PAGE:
I have scoured this website and the rest of the internet looking for a solution to my particular issue, but as of yet I have not found an answer. If this is a duplicate question I am sincerely sorry, and I would appreciate being pointed in the correct direction.

I have an only Intel CPU heatsink with the stock Nidec fan that was discarded during a previous computer building project. I now have a new project where I require additional airflow so I decided to try and "re-purpose" the unused CPU heat sink fan for a cheap fix to my solution.

Everything I have read on the internet says to buy a 12V power supply, connect positive to positive and ground to ground and you should be good to go, but this has so far not worked for me.

I currently am using this Nidec CPU Fan and have wired it up to this Power Supply. Following this 4-Wire Fan Description (link 1 in comments) I have connected the yellow fan power wire to the red wire on the power supply and the black fan ground to the black power supply wire. The green tach and blue PWM wires have been left unconnected to anything and are simply hanging free.

When I connect the power supply to an outlet the fan "stutters" forward a single pulse like it is overcoming a single pole on the motor. I would estimate the turn is something like 30 degrees of a full revolution, but I have not measured this accurately. After the initial "stutter" or "pulse" in the right direction the fan stops moving. After waiting a few seconds the fan again "stutters" forward another 30 or so degrees before stopping again.

This behavior and the "simplicity" with which everyone else seems to be making these fans work leads me to believe that either my power supply is insufficient, or I need to feed a signal to the PWM wire. I found this YouTube video (link 2 in comments) where a guy just throws a big cap across what appears to be the positive and ground terminals of his power source and the fan runs. However, I am very unfamiliar with circuitry and his set up so I am not sure exactly what his solution is and if it will work for me problem.

This YouTube video (link 3 in comments) shows a pretty decent break down of how PWM and 4 pin fans work but I don't have a lot of fancy gear to hook up and generate the power signals he is using in the video.

My goal in the end is to keep my solution cheap! I really want to avoid building 555 timer circuit to control fan speed or anything crazy. I have access to a few capacitors from my father so I may be able to build a very basic circuit if a cap is all I need. However, if running this fan requires something more expensive/complex I will likely go buy a cheap 2 or 3 pin fan to replace the one I am trying to use, but again, looking for a near zero cost solution here.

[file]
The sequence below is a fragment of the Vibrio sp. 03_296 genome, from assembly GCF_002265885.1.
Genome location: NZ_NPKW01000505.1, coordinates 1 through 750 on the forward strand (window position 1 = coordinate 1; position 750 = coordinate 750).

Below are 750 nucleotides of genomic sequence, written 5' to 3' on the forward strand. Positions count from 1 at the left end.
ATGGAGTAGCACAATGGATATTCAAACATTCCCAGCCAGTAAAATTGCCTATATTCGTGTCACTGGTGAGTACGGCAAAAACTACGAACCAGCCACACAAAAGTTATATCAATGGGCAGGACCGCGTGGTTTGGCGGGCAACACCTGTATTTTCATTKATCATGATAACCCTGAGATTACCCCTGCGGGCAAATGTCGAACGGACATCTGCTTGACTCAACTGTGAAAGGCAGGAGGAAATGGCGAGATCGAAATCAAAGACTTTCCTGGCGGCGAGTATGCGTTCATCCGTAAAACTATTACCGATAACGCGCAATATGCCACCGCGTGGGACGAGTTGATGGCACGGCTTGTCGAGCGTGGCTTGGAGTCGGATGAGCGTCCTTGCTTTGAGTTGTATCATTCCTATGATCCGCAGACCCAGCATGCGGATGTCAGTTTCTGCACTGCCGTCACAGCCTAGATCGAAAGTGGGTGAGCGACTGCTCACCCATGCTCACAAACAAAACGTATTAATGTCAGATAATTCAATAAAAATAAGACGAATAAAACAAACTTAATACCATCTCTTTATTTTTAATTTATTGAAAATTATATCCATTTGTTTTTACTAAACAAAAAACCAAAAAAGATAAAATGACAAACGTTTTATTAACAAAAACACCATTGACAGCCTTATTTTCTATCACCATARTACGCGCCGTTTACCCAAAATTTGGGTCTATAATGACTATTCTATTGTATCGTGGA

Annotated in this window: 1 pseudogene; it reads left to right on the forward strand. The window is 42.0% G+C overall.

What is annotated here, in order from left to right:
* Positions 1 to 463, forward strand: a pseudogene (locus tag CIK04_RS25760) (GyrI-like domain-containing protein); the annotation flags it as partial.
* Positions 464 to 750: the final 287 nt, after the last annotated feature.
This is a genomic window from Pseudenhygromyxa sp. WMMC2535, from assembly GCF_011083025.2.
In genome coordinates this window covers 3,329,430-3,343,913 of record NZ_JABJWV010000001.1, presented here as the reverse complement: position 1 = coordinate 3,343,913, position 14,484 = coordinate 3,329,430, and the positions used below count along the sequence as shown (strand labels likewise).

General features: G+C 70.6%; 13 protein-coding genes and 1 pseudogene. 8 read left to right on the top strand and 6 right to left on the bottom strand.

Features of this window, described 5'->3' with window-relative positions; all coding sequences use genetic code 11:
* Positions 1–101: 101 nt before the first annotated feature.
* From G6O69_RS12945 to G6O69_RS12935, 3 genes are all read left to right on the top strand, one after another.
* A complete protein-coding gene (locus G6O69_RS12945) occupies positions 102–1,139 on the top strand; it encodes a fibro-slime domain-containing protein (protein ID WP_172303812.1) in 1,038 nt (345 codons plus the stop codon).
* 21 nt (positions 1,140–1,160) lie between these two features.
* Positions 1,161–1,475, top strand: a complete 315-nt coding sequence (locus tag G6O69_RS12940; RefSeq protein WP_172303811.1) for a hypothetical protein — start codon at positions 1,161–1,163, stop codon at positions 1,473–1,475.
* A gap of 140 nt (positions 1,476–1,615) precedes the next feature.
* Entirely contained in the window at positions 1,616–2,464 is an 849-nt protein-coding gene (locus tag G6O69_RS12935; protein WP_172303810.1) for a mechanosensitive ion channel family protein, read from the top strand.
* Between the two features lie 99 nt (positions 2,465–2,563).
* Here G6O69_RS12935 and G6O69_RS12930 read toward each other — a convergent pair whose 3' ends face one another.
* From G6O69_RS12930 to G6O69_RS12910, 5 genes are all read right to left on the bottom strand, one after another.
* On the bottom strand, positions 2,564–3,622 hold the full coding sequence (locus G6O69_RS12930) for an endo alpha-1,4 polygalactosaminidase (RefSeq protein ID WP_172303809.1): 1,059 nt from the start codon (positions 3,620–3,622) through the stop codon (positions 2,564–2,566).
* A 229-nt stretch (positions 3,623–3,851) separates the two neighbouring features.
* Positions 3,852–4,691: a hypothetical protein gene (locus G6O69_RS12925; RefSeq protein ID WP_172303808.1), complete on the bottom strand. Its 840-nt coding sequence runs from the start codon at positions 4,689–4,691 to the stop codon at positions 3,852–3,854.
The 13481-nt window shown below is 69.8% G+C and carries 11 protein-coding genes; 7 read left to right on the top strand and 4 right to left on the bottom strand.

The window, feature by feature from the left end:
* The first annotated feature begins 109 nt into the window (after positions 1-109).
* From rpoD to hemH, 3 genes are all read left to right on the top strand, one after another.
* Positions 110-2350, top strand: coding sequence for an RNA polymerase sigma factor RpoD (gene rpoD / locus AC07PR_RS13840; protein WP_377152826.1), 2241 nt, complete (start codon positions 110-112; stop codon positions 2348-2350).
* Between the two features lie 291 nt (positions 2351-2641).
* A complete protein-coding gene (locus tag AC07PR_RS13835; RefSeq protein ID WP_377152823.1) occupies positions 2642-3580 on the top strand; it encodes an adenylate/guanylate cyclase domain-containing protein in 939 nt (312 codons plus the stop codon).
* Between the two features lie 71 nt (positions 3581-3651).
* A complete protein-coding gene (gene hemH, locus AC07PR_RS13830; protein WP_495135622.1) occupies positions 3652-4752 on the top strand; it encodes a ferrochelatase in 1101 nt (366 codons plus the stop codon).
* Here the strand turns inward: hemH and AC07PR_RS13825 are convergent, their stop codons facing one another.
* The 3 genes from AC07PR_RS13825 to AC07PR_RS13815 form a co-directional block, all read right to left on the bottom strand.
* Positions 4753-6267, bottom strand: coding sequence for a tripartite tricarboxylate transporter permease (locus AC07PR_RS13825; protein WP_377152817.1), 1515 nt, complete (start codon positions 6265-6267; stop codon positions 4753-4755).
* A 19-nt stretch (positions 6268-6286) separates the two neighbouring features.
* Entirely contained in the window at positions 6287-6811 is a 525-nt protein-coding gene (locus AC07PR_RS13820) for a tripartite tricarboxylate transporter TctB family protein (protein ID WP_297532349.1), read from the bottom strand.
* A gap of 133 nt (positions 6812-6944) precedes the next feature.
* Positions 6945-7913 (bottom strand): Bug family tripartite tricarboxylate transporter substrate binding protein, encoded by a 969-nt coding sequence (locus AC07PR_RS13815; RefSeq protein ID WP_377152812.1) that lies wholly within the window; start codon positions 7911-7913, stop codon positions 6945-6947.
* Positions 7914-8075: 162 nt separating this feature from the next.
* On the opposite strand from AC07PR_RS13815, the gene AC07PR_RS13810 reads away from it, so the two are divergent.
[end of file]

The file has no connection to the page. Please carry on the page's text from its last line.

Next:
Thank you for reading! Any help is very much appreciated!

  • \$\begingroup\$ link 1: pavouk.org/hw/fan/en_fan4wire.html link 2: youtube.com/watch?v=1nA-uE_AogQ link 3: youtube.com/watch?v=gKHww3qJbs8 \$\endgroup\$
    – APOLLO457
    Sep 3, 2015 at 14:14
  • \$\begingroup\$ The PWM line should be internally pulled up by the fan, so if you don't connect it, it should run at full speed. Are you sure it's not grounded? The PSU seems big enough and your wiring is correct but the fan may draw more than its rated 0.28A when it starts, so a big cap might help. \$\endgroup\$ Sep 3, 2015 at 14:22
  • \$\begingroup\$ Are you sure you haven't accidentally killed the fan? I've recently connected a fan in reverse (killing it) and afterwards it would show a quite similar behaviour as the one you describe. Can you connect the fan to a mainboard (there should be a chassis fan header or something) and try if it works there? \$\endgroup\$
    – Arsenal
    Sep 3, 2015 at 14:26
  • \$\begingroup\$ Roger Rowland - What do you mean by am I "sure it's not grounded?" Like am I sure i connected the ground wires? Or am I sure the power supply is working? The PS is new, and the little light on it comes on when it is plugged in. I don't have a volt meter or anything handy to measure anything, but I may need to take it over to my father's house to borrow his and test it. Any suggestions on what to test? \$\endgroup\$
    – APOLLO457
    Sep 3, 2015 at 15:07
  • \$\begingroup\$ Arsenal - I am sure that I did not kill it with incorrect wiring, but not sure if the fan is still working properly. I hacked off the 4 pin connector all the way back to the connector to maximize the wire length connecting to the Power Supply I bought so I'm not sure how to go about reconnecting it to the MoBo header unless I go buy a pin puller or something... However, the fan has been sitting in the intel CPU box it came in for the last 3 years since I built my PC, so the only thing that could have killed it is maybe age? \$\endgroup\$
    – APOLLO457
    Sep 3, 2015 at 15:16

1 Answer 1


Can you measure the voltage on the 12V line and see if your PSU is dropping to a low voltage and then resetting and trying again. This may be due to too much or too little load.

Certain types of switched mode power supplies need a load on their main output(s) to operate correctly, perhaps yours does and placing a more significant load will cause it to generate a stable voltage.

The PWM wire might prefer 5V rather than 12V though if you measure it you may find that it is indeed pulled up already to 5V or 12V with circuitry in the fan.

You could test the fan on a working PC set-up carefully using a old style diskdrive power connection, just stuff the ground and 12V wire ends into the correct holes (black and yellow) and hold them in place with your fingers or tape when you turn the PC on.


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